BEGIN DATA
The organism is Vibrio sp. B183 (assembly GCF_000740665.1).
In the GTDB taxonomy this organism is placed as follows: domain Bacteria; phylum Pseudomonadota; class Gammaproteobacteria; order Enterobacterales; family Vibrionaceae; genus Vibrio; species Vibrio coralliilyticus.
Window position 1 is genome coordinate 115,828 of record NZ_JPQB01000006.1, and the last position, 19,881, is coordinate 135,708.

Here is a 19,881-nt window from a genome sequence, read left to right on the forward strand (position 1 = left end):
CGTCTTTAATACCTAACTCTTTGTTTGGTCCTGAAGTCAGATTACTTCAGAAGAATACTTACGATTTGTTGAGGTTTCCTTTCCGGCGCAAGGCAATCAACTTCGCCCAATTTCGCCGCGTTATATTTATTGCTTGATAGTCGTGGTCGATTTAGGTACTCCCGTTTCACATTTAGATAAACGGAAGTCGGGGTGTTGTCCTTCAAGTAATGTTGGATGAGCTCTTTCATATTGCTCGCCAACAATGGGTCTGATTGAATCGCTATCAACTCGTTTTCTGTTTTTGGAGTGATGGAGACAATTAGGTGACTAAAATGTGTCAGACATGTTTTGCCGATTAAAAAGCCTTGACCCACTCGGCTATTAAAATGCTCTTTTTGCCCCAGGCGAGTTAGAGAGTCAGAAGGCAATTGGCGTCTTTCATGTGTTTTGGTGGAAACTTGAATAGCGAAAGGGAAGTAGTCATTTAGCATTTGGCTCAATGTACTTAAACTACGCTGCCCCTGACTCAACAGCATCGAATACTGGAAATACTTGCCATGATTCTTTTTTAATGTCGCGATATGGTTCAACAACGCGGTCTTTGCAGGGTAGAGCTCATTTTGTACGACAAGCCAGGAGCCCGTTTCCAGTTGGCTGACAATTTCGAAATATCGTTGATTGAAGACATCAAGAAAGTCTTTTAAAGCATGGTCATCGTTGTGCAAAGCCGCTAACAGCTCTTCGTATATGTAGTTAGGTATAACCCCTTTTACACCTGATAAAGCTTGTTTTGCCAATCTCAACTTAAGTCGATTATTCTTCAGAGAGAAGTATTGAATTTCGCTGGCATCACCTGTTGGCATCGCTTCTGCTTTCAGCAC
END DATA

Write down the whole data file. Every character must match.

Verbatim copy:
The organism is Vibrio sp. B183 (assembly GCF_000740665.1).
In the GTDB taxonomy this organism is placed as follows: domain Bacteria; phylum Pseudomonadota; class Gammaproteobacteria; order Enterobacterales; family Vibrionaceae; genus Vibrio; species Vibrio coralliilyticus.
Window position 1 is genome coordinate 115,828 of record NZ_JPQB01000006.1, and the last position, 19,881, is coordinate 135,708.

Here is a 19,881-nt window from a genome sequence, read left to right on the forward strand (position 1 = left end):
CGTCTTTAATACCTAACTCTTTGTTTGGTCCTGAAGTCAGATTACTTCAGAAGAATACTTACGATTTGTTGAGGTTTCCTTTCCGGCGCAAGGCAATCAACTTCGCCCAATTTCGCCGCGTTATATTTATTGCTTGATAGTCGTGGTCGATTTAGGTACTCCCGTTTCACATTTAGATAAACGGAAGTCGGGGTGTTGTCCTTCAAGTAATGTTGGATGAGCTCTTTCATATTGCTCGCCAACAATGGGTCTGATTGAATCGCTATCAACTCGTTTTCTGTTTTTGGAGTGATGGAGACAATTAGGTGACTAAAATGTGTCAGACATGTTTTGCCGATTAAAAAGCCTTGACCCACTCGGCTATTAAAATGCTCTTTTTGCCCCAGGCGAGTTAGAGAGTCAGAAGGCAATTGGCGTCTTTCATGTGTTTTGGTGGAAACTTGAATAGCGAAAGGGAAGTAGTCATTTAGCATTTGGCTCAATGTACTTAAACTACGCTGCCCCTGACTCAACAGCATCGAATACTGGAAATACTTGCCATGATTCTTTTTTAATGTCGCGATATGGTTCAACAACGCGGTCTTTGCAGGGTAGAGCTCATTTTGTACGACAAGCCAGGAGCCCGTTTCCAGTTGGCTGACAATTTCGAAATATCGTTGATTGAAGACATCAAGAAAGTCTTTTAAAGCATGGTCATCGTTGTGCAAAGCCGCTAACAGCTCTTCGTATATGTAGTTAGGTATAACCCCTTTTACACCTGATAAAGCTTGTTTTGCCAATCTCAACTTAAGTCGATTATTCTTCAGAGAGAAGTATTGAATTTCGCTGGCATCACCTGTTGGCATCGCTTCTGCTTTCAGCAC